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Red Teaming: Closing the Gaps | Red Team Journal

Here's a companion text to Episode 6 of the podcast, written by Mark Mateski at the Red Team Journal.

Despite the fact that we pride ourselves on thinking laterally and creatively, we red teamers are still human, and as humans, we share a host of “wetware” issues with our non-red teaming colleagues. The difference? We’re aware of the issues (or at least we should be), and we (usually) try to do something about them. Even so, the issues persist.


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Why Red Teaming?

Why we believe in Red Teaming?

Modern organizations are too complex to really consider themselves “secure”. Breaches can and will occur, it’s a matter of when, not if-it is more likely that an organization has already been compromised, but just hasn’t discovered it yet. It is critical to assume this is true, and preparing for this will greatly enhance your chances of continuing business when a breach happens. One of the best things an organization can perform to be better prepare for the impact of current and future threats, is simulating real-world attacks, and bringing to bear tactics, techniques and procedures (TTPs) that a determined and persistent adversary uses during breaches. The information gained from Red Teaming and live site assessment exercises helps to significantly strengthen defenses, pointing what works and what doesn’t, holes in plans, improving response strategies, train defenders, and drive greater effectiveness of the entire security program.

Start with the assumption that you have been breached!

In the current world, a prevention-only program is not enough to address determined and persistent adversaries. You have to be proactive and address the what, where and how.

Red Teaming also plays a big role when planning your business continuity strategy. Traditional security methodologies have largely been focused on prevention. Prevention is a defensive strategy that, while a vital part of any good security program, doesn’t address post-breach or emergency planning. Red Teaming can steer decision makers in the right direction, helping the teams create preventive plans, as well as TTPs to be use during an incident and immediately post-incident.

The ever-changing perimeter

With the evolution of networking, and adoption of the cloud paradigm, the boundaries or perimeter of the organization can no longer be defined by a network perimeter managed physically or virtually through firewalls and network devices. Corporate data, including sensitive data and source code, can be found spread everywhere: on-prem, in datacenters (co-located or fully owned), in the cloud, with partners, with vendors and services providers, and on a variety of user devices. All of which require a different security strategies that most companies haven’t even began to address. This is why factoring Red Teaming on a security program will help look at all the different corners of the organization, allowing the decision makers to address issues that were unknown until then. The role of a Red Team is to attack and penetrate environments using the same steps and TTPs as an adversary, and often creating new attack methodologies made specifically for the organization. Red Teaming verifies that protection, detection and response mechanisms are implemented properly.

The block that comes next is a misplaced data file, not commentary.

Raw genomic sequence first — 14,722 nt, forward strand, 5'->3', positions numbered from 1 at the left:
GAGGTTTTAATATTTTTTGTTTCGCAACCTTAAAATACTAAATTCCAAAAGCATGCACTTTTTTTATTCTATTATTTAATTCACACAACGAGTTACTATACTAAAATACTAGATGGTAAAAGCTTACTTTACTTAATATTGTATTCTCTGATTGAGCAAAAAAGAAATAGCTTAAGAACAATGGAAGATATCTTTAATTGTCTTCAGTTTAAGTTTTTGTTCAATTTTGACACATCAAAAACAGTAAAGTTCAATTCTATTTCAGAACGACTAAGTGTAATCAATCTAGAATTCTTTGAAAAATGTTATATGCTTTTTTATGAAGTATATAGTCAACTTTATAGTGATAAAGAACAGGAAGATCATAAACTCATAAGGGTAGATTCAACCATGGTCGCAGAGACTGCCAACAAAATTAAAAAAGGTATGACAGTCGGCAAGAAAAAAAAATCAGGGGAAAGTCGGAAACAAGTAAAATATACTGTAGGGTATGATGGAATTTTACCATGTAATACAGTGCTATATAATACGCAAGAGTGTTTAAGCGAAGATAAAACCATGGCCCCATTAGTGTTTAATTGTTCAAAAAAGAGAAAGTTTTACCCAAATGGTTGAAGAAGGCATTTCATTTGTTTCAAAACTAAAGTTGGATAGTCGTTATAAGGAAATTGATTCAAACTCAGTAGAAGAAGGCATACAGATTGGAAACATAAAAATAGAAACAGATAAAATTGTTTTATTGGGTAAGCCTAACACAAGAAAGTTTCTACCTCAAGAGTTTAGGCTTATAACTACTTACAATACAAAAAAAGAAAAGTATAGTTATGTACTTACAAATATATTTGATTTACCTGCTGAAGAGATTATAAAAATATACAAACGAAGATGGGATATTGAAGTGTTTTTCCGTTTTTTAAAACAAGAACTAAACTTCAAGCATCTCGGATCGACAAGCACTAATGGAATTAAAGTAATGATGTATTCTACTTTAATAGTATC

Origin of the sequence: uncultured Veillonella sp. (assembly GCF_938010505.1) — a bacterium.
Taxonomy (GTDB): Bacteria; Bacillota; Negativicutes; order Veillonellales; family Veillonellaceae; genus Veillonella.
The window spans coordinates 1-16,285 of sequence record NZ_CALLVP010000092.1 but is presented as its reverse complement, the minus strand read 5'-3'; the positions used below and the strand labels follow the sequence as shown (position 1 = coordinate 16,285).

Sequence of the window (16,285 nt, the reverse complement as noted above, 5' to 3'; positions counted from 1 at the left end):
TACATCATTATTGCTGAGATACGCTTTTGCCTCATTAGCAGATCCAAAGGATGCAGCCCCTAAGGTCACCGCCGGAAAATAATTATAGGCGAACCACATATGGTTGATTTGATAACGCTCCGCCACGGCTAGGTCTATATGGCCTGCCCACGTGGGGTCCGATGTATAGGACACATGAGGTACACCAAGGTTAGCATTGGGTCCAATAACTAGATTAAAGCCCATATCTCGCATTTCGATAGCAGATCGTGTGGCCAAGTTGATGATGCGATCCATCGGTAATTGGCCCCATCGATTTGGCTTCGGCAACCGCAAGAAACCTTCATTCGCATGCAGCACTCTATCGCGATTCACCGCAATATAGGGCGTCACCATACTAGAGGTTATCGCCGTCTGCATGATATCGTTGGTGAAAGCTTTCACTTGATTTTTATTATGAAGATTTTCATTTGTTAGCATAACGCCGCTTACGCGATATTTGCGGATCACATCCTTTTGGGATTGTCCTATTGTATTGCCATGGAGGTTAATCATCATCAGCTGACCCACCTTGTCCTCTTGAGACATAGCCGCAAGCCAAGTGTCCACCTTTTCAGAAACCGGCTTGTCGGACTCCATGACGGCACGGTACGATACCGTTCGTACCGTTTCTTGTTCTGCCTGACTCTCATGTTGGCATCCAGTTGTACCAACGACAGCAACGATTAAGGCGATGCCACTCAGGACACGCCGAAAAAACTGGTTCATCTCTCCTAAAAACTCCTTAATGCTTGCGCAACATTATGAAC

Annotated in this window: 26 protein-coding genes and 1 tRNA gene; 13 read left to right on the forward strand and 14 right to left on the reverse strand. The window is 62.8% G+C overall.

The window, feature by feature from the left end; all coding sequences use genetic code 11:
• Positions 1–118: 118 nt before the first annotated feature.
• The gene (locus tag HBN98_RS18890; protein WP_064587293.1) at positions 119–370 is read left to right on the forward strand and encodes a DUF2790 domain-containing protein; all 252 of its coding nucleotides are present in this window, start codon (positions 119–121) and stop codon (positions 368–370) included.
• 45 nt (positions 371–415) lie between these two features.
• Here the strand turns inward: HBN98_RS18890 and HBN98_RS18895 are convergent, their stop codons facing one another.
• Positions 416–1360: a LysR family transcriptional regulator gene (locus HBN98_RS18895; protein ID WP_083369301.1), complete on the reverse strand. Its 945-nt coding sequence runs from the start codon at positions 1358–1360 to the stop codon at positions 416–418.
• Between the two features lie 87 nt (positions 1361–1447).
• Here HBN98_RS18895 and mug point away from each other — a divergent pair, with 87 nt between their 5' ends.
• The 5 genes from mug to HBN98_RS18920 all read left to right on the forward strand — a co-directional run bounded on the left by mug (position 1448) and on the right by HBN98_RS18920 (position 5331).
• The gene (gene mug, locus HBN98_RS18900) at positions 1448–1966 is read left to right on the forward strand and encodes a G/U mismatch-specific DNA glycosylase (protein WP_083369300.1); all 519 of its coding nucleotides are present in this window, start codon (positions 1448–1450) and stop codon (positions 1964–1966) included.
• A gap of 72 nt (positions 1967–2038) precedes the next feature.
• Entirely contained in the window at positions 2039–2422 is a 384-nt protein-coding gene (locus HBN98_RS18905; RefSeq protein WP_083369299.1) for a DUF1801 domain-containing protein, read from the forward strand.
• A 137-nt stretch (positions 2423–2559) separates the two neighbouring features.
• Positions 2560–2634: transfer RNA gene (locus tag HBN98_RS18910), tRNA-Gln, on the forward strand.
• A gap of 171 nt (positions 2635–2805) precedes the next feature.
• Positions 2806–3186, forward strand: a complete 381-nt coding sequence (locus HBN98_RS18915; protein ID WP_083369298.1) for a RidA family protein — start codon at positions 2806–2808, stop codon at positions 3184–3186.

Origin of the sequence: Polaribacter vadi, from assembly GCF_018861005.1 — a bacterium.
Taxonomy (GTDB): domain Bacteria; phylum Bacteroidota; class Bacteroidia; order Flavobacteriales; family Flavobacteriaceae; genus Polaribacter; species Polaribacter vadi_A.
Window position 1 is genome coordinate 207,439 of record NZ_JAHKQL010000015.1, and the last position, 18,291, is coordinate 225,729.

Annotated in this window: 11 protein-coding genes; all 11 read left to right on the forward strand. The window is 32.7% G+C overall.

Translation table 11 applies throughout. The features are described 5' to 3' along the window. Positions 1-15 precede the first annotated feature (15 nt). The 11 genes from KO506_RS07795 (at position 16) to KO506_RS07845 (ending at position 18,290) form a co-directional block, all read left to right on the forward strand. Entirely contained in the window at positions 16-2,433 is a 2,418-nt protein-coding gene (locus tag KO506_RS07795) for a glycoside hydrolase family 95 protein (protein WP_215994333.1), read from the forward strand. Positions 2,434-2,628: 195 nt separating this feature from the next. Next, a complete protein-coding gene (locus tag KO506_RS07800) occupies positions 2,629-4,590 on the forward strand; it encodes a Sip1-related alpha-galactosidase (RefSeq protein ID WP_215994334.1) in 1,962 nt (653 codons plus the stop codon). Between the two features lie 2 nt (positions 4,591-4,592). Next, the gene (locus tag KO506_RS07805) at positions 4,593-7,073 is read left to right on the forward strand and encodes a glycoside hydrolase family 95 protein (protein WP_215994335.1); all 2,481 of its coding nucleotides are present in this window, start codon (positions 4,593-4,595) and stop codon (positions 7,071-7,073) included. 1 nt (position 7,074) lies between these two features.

The “social” aspects

Last but not least, there is one very important aspect that security plans often overlook: people and social media / the internet. A capable adversary will often begin reconnoissance of a target by looking at the employees and service providers of an organization. There is a lot to learn from what people comment on social media sites, the pictures they post (often with pictures taken inside the office and other locations of interest). A good security plan should account for this, but often this last bit is neglected. Red Teaming looks at this as well. A good Red Team spends time learning the target, combing the internet for any publicly available piece of data. Most of the time, the people supply all this information for free. Open for the taking. Don’t forget the people. Act, don’t react. Actively looking at the threat footprint of an organization is one of the first steps towards making the organization more secure and resilient to attacks. Look at the people.

An overall look